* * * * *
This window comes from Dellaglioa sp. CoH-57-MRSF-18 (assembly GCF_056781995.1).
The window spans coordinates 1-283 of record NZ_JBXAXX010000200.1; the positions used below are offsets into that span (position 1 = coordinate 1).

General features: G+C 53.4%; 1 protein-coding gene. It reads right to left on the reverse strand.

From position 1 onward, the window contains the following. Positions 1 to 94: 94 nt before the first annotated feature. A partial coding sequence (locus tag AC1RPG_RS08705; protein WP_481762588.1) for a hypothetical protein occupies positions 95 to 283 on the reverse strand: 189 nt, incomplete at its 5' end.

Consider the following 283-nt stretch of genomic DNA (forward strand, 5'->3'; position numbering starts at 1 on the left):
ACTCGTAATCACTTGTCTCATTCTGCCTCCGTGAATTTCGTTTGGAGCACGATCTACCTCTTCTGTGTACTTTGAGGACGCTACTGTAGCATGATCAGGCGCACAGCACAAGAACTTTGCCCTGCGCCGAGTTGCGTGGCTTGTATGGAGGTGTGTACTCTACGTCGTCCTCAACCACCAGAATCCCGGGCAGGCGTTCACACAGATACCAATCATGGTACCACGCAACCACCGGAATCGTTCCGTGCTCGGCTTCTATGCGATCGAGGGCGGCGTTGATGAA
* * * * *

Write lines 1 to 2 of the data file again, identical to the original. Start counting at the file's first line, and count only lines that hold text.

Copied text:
This window comes from Dellaglioa sp. CoH-57-MRSF-18 (assembly GCF_056781995.1).
The window spans coordinates 1-283 of record NZ_JBXAXX010000200.1; the positions used below are offsets into that span (position 1 = coordinate 1).